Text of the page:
Snowy (Alex Wolf Lewis and Kaitlyn Schwalje)

Perhaps a perfect distillation of a subject fitted for a short film treatment, this little ditty tells the perhaps bittersweet tale of Snowy, a pet turtle who has lived in director Alex’s uncle’s basement for over a decade. While the rest of Uncle Larry’s family has gradually come to mostly ignore Snowy, Larry’s devotion remains unwavering. Alex Wolf Lewis and Kaitlyn Schwalje dive softly into the history of this turtle, interviewing Larry and the family, Snowy’s vet, and a few other animal experts to get a sense of who Snowy is and how, exactly, he might feel about his basement dwelling. The answers may be fleeting, but the energy and emotion is very much real. – Dan M.

Tears Teacher (Noémie Nakai)

“Have you cried recently?” So opens Noémie Nakai’s sweet documentary profile of the self-described “tears teacher” Yoshida. Sporting a pair of funky, thick-rimmed lensless frames and an uncompromising vision, Yoshida has spent the last five years instructing Japanese adults on the finer points of connecting with, and releasing their vulnerability. Yoshida is motivated by his personal experience and observations of a society which discourages its population from showing emotion, and his stories of built up stress resonate in an age of hardship upon hardship. Though the premise sounds like it could be an SNL skit, bolstered by delightful lines like, “I really want to make men in their forties cry,” Nakai’s lens captures a genuine desire to make the world a gentler, fuller place. – Shayna W.

This Is the Way We Rise (Ciara Lacy)

This poetic documentary is an exploration of resistance, heritage, reclamation, and creative process, all wrapped up in a short but effective package. Native Hawaiian director Ciara Lacy chronicles a chapter in Jamaica Heolimeleikalani Osorio’s life, as the slam poet and activist finds herself revivified by the ongoing protection of sacred site Mauna Kea. While the documentary is mostly about process––in stages from stagnancy through donation of work to the land––what stands out most is the power of delivery. In a moment when Heolimeleikalani Osori is forming a human blockade, an older protestor pleads with police to leave the activists be. The fortitude and emotion in her voice thematically syncing up with the power of the poet’s renewed strength is enough to make this documentary worth watching. – Shayna W.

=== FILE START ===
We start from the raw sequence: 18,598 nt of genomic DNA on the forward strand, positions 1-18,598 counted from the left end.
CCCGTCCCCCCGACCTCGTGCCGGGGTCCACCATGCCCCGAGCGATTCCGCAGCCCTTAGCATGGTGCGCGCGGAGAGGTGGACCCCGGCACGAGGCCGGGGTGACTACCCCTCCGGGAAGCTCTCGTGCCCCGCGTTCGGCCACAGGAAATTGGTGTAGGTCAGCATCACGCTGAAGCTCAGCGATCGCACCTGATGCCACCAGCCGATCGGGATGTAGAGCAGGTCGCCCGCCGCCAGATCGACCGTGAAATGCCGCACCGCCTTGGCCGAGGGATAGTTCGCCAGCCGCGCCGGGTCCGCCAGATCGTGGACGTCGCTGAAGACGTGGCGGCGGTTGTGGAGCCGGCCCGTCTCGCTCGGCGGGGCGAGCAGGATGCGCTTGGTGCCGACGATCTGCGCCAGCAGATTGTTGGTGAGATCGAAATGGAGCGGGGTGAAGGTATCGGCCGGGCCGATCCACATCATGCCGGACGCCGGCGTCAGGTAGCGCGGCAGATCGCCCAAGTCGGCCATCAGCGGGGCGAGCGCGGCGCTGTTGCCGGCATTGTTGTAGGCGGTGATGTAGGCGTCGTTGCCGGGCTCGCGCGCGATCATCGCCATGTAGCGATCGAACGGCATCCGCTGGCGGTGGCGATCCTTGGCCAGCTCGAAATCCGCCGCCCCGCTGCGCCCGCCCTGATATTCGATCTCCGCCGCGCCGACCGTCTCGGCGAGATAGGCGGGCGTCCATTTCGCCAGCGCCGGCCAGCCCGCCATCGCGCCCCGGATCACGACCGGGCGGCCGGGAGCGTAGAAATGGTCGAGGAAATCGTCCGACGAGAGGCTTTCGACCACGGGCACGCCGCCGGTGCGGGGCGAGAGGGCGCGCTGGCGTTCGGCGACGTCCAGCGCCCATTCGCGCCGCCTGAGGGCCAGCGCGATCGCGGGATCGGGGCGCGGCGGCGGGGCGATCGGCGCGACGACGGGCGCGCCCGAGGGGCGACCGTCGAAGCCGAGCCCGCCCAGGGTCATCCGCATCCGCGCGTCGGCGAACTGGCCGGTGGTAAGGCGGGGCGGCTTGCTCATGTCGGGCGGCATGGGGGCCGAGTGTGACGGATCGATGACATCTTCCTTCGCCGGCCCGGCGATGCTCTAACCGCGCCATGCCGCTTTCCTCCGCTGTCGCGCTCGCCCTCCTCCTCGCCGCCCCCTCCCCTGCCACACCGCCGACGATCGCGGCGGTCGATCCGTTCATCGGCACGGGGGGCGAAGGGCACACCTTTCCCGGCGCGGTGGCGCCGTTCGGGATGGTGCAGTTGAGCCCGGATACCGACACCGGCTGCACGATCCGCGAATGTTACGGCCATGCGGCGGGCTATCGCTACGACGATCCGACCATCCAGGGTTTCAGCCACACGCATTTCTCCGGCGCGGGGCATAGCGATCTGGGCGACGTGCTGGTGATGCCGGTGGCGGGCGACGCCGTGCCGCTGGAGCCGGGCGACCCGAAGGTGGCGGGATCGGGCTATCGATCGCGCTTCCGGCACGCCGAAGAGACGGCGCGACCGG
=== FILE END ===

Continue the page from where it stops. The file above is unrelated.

The Touch of the Master’s Hand (Gregory Barnes)

Here is a short, situational comedy punctuated by a single well-placed joke. Set at a Mormon mission, a slew of well-dressed white men speak to each other in half-fluent Spanish. Elder Hyde (Samuel Sylvester, perfectly cast) seems a bit unsure of it all. When he’s called to meet with President Packard (Samuel Whitehill), his doubts bubble to the surface. Rarely has a film so deftly captured the strange, intense guilt that’s associated with masturbation in places of high faith. Barnes holds back his one punchline until the exact right moment. – Dan M.

Wiggle Room (Julia Baylis and Sam Guest)

Everyone dreams of throttling their stingy insurance agent. In Julia Baylis and Sam Guest’s pitch black comedy, dreams come true. Fueled by a tenacious performance from lead actor Deanna Gibson, Wiggle Room depicts insurance agencies as they truly are: dreary hellscapes of undue suffering and perpetual pyramid schemes designed to kick people while they’re down. Watching Daisy (Gibson) square off with the slimiest of corporate pencil pushers and exact revenge is a treat, especially when the industry itself looms as a non-fiction, still unconquered villain. – Shayna W.

Yoruga (Federico Torrado Tobón)

Perhaps the strongest short film at Sundance, Federico Torrado Tobón’s Yoruga tells the story of an old man desperate for connection. In his loneliness, he schedules a visit with one of the last living animals on Earth. Understated, absurd, and tragic, these are six unforgettable minutes. Superb use of extreme angles and exquisite framing (not to mention a perfectly spare meeting room as the central location) drive a film with barely any dialogue. Filmmakers: this is the ideal example of how to make a successful short. – Dan M.